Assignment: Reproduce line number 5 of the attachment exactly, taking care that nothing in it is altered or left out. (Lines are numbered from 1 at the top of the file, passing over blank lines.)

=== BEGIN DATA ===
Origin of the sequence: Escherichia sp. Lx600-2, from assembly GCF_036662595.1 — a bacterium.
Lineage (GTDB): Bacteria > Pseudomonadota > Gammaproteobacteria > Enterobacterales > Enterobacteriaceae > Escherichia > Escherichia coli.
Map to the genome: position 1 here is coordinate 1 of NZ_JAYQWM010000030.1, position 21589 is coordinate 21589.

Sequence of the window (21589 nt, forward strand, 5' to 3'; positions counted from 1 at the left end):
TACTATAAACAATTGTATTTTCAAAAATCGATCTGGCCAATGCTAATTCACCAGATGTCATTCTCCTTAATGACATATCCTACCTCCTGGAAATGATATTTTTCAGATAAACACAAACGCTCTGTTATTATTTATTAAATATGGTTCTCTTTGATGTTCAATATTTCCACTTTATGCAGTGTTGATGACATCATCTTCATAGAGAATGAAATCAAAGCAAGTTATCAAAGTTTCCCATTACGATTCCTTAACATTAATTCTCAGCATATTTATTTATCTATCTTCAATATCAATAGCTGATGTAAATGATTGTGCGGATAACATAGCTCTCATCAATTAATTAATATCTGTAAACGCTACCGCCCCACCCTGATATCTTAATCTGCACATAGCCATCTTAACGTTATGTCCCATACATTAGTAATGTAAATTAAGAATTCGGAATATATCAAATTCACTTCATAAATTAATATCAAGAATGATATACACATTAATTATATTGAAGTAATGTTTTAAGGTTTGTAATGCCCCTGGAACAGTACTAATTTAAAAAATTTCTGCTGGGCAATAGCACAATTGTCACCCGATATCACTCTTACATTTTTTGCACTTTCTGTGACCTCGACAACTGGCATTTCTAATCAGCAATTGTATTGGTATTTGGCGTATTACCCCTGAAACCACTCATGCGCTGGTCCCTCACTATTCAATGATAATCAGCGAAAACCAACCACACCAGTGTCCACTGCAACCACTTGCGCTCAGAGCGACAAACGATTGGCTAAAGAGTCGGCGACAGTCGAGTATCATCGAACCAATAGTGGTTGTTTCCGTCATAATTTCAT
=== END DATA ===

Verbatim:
TACTATAAACAATTGTATTTTCAAAAATCGATCTGGCCAATGCTAATTCACCAGATGTCATTCTCCTTAATGACATATCCTACCTCCTGGAAATGATATTTTTCAGATAAACACAAACGCTCTGTTATTATTTATTAAATATGGTTCTCTTTGATGTTCAATATTTCCACTTTATGCAGTGTTGATGACATCATCTTCATAGAGAATGAAATCAAAGCAAGTTATCAAAGTTTCCCATTACGATTCCTTAACATTAATTCTCAGCATATTTATTTATCTATCTTCAATATCAATAGCTGATGTAAATGATTGTGCGGATAACATAGCTCTCATCAATTAATTAATATCTGTAAACGCTACCGCCCCACCCTGATATCTTAATCTGCACATAGCCATCTTAACGTTATGTCCCATACATTAGTAATGTAAATTAAGAATTCGGAATATATCAAATTCACTTCATAAATTAATATCAAGAATGATATACACATTAATTATATTGAAGTAATGTTTTAAGGTTTGTAATGCCCCTGGAACAGTACTAATTTAAAAAATTTCTGCTGGGCAATAGCACAATTGTCACCCGATATCACTCTTACATTTTTTGCACTTTCTGTGACCTCGACAACTGGCATTTCTAATCAGCAATTGTATTGGTATTTGGCGTATTACCCCTGAAACCACTCATGCGCTGGTCCCTCACTATTCAATGATAATCAGCGAAAACCAACCACACCAGTGTCCACTGCAACCACTTGCGCTCAGAGCGACAAACGATTGGCTAAAGAGTCGGCGACAGTCGAGTATCATCGAACCAATAGTGGTTGTTTCCGTCATAATTTCAT